The EU referendum was a damning indictment of the integrity of British political discourse. The two official campaigns both made exaggerated and misleading assertions and, in some cases, such as Vote Leave’s claim about the £350-million-a-week cost of European Union membership, stretched the truth to beyond breaking point. In their quest to determine the fate of Britain’s membership, politicians played fast and loose with ‘facts’, made contradictory promises and dismissed expertise and evidence.
There has always been an ethical dimension to the words used by politicians. Classical scholars were familiar with the potentially corrupting effects of political discourse, while verbal dishonesty remains central to many citizens’ understandings of political ethics. Indeed, politicians’ tendencies to make empty promises, to say one thing and do another, and to make misleading claims underpin a great deal of the distrust surrounding contemporary politics.
In any liberal democracy, citizens need politicians to commit to a basic level of truthfulness if they are to discover which policy choices best serve their interests and to judge whether or not their representatives are acting faithfully. When politicians intentionally make deceitful claims simply in order to win power, they violate these norms. As the political theorist Mark Warren puts it, “duplicitous speech corrupts the currency of promises and justifications that is the life-blood of democracy”.
To some extent, the post-truth style of campaigning, with its characteristic appeals to emotion and repeated assertions of sometimes-false claims, merely emphasises that politicians’ words have always had ethical implications. Yet, it also represents a moral degeneration in political discourse of the kind more commonly associated with older understandings of corruption.
What might be done to stop the rot? On the one hand, thought clearly needs to be given to the regulation of future referendum campaigns. The dishonesty of some politicians in the lead up to the 2016 referendum broke new grounds in its brazenness. At present, there are no legal sanctions to prevent intentionally false claims being made by official campaigns. There probably needs to be.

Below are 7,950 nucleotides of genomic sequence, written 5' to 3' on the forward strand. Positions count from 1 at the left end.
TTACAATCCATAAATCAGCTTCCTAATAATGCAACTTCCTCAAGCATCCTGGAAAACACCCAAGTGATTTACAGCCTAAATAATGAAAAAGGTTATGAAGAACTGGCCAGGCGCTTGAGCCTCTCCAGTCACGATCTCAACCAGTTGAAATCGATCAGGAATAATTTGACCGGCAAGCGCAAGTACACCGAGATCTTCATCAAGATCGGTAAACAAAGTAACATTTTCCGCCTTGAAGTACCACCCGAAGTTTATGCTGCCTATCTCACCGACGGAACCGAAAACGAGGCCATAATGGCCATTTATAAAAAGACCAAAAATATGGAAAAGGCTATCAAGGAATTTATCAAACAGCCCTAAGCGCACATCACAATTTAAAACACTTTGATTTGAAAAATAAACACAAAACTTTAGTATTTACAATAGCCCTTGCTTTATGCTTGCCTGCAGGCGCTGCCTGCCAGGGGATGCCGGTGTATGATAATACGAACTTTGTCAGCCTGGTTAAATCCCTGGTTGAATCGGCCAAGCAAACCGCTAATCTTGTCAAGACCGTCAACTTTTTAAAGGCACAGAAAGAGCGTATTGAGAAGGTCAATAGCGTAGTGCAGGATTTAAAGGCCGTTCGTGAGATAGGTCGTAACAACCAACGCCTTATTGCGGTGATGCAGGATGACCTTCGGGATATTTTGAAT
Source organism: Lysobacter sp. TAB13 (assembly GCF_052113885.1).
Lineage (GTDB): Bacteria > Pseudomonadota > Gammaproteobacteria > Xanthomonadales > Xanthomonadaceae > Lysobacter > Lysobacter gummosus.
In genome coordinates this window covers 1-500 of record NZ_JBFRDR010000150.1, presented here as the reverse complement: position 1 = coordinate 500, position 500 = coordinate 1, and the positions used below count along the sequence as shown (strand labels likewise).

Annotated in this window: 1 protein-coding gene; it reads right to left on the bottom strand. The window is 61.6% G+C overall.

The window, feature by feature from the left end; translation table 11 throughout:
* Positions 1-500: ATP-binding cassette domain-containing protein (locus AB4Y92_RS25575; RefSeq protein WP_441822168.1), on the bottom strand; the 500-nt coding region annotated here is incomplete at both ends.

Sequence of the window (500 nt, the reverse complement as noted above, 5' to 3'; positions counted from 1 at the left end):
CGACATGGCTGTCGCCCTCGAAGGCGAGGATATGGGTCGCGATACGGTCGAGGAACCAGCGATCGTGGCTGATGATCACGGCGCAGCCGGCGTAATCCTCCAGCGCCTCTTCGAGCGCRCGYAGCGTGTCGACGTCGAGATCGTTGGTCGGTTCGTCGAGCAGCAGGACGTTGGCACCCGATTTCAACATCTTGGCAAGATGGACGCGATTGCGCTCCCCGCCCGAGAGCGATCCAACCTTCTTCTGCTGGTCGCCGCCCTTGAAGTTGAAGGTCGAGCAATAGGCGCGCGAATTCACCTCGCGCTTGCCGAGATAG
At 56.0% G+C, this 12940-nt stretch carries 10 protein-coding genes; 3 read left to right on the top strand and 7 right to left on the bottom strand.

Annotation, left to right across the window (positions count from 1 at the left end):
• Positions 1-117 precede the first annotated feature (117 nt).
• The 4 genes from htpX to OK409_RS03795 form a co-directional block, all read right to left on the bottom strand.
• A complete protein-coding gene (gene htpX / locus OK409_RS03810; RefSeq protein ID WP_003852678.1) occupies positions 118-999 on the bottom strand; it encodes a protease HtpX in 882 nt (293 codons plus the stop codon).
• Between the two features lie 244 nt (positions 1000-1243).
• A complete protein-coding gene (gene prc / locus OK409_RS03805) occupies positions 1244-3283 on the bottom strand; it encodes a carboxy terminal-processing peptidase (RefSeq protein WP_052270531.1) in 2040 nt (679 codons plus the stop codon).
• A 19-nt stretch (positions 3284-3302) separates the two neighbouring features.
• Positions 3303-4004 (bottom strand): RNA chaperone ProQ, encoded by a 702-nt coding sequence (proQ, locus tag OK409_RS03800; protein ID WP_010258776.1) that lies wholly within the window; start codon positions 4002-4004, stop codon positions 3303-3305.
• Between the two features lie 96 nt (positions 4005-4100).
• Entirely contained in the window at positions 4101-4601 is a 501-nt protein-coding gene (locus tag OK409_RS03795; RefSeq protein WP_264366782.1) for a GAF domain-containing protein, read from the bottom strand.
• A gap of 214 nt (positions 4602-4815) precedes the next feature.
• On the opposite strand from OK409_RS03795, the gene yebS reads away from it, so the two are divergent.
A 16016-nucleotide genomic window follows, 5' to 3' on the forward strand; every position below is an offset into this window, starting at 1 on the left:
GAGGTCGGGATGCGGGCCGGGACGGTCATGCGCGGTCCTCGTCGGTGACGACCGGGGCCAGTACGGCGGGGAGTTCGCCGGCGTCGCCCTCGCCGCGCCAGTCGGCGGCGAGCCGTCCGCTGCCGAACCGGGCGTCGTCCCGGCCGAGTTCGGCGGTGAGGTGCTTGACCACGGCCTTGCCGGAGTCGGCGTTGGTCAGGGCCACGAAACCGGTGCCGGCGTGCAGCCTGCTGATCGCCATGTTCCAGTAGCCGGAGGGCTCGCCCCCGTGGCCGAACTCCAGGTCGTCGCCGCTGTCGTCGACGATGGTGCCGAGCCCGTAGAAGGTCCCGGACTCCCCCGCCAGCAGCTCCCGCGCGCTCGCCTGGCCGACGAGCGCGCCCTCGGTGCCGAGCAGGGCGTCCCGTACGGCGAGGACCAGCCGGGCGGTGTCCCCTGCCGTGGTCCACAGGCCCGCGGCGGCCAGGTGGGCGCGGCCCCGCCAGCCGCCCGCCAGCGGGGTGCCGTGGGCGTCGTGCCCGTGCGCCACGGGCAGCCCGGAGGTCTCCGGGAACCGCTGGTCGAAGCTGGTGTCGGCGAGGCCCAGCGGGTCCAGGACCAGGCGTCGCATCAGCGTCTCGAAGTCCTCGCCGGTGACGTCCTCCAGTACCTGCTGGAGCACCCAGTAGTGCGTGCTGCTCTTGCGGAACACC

On the other hand, thought should also be given to how the standards of political discourse in Britain might be raised more generally. Since 1994, British political ethics have fallen under the purview of the Committee on Standards in Public Life, a body charged with ensuring “the highest standards of probity in public life”. To date, its work has largely reflected modern conceptions of corruption and a concern to prevent the abuse of public office for private gain. But the Committee also has a responsibility to keep any eye on broader ethical issues, which now surely include the conduct of political campaigning.
An inquiry on this subject could usefully establish the nature of the threats posed by post-truth politics, and identify and evaluate ways for enhancing the honesty of political discourse. To be effective, it would need to work as far as possible with political parties and journalists. Compiling evidence and raising awareness would be a service in itself.
Producing concrete recommendations would be challenging, of course. Identifying false claims is relatively straightforward; enforcing or at least encouraging truthfulness, much less so. Changing behaviour would require the use of incentives. For example, political parties’ access to existing public funding could be made dependent on their conduct during election campaigns. But even this step raises obvious concerns about threats to free speech, and there are practical problems in establishing the veracity of claims and in identifying intentional dishonesty.
There are also no silver bullets for addressing an underling cultural problem: politicians and journalists are willing to supply factually incorrect information and voters are willing to consume it. People like to hear claims that accord with what they want to believe; politicians want to provide those claims if it will win them power. Moreover, at a time when many citizens are resentful towards established political institutions, any attempt to police political campaigns could be construed by populist forces as an attack by the establishment against the people.
These difficulties should not prevent a response, however. The corrosive effects of post-truth campaigning and its corrupting influence on the public sphere need to be challenged. Failing to do so would comprise a further corruption of democratic politics.
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